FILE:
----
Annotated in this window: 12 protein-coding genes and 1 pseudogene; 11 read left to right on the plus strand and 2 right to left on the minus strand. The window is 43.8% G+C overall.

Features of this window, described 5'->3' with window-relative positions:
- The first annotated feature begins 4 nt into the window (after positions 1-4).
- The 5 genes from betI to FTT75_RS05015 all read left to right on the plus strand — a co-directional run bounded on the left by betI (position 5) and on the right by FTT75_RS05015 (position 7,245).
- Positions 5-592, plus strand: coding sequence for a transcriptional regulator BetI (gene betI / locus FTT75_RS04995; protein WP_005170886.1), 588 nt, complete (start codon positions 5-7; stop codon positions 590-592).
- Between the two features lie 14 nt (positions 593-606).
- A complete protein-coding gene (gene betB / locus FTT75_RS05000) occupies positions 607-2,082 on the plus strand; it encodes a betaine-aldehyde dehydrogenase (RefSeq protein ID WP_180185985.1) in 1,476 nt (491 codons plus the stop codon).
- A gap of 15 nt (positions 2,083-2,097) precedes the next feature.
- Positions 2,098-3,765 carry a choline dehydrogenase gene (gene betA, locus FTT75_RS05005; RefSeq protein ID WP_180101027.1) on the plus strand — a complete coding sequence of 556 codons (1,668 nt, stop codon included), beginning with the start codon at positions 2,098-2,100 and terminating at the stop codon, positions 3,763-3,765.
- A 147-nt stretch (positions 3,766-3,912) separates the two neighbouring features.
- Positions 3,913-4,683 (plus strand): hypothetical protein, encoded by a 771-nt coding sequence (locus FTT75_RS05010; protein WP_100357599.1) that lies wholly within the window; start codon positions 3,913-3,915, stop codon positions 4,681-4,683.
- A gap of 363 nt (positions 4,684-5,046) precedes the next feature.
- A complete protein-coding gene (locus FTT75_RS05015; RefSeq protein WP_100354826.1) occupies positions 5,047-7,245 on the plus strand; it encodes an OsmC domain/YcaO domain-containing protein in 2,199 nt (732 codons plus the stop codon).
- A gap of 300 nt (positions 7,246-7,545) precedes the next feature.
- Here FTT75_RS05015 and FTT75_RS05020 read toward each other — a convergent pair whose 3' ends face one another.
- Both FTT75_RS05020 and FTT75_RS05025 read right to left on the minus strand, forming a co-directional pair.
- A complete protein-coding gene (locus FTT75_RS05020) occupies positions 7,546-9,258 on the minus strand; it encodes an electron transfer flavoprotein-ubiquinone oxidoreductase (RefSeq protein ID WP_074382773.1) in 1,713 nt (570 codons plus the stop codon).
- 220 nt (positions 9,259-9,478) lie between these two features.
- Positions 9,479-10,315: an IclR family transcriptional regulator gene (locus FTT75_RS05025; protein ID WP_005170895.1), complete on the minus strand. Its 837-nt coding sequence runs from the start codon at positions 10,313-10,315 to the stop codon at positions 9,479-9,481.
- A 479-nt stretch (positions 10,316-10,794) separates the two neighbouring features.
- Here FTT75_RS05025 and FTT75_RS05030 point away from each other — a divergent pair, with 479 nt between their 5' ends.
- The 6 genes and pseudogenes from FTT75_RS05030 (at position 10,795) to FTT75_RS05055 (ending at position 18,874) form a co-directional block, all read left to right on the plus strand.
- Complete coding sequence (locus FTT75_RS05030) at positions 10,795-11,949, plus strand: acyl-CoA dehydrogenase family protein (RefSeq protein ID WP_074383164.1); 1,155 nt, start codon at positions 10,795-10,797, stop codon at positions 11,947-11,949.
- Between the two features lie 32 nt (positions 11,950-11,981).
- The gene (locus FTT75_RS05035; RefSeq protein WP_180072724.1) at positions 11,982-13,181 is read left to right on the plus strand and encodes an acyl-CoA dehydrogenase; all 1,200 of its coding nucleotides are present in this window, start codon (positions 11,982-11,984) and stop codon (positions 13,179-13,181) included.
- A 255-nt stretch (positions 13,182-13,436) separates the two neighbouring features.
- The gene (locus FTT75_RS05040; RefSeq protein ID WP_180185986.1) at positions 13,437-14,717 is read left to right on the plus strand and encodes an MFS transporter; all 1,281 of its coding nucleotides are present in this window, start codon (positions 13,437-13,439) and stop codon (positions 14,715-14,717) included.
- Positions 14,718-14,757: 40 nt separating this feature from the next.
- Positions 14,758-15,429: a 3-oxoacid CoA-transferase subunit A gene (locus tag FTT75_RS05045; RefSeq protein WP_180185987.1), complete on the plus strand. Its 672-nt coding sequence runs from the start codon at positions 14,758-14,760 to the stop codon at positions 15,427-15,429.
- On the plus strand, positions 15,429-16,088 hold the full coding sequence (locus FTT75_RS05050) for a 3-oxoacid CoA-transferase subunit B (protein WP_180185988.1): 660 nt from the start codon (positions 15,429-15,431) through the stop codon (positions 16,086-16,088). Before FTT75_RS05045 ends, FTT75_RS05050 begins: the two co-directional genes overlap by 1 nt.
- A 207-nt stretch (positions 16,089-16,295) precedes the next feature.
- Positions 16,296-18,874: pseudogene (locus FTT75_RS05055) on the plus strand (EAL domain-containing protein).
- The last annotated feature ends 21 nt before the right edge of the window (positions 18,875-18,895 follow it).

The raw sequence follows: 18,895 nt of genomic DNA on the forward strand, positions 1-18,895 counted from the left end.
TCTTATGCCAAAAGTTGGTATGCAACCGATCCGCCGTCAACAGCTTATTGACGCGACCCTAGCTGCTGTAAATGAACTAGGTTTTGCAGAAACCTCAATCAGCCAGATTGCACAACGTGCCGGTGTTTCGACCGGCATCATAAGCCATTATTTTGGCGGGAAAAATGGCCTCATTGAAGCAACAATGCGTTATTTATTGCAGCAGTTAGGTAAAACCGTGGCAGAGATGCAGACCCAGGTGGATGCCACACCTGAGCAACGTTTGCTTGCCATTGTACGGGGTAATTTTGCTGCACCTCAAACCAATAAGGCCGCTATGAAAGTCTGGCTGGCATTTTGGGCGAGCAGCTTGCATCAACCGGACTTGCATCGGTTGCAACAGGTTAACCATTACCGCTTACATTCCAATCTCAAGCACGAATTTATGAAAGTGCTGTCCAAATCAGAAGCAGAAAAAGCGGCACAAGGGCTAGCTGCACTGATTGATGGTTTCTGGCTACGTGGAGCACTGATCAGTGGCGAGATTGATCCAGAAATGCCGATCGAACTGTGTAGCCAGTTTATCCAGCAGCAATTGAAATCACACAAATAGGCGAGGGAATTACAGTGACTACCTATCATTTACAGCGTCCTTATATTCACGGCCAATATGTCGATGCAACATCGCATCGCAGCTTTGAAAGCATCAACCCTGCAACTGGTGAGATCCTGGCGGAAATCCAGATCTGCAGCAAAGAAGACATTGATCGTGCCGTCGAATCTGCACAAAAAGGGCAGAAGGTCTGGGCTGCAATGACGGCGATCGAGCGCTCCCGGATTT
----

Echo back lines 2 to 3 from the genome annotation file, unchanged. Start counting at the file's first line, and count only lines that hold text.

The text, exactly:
Features of this window, described 5'->3' with window-relative positions:
- The first annotated feature begins 4 nt into the window (after positions 1-4).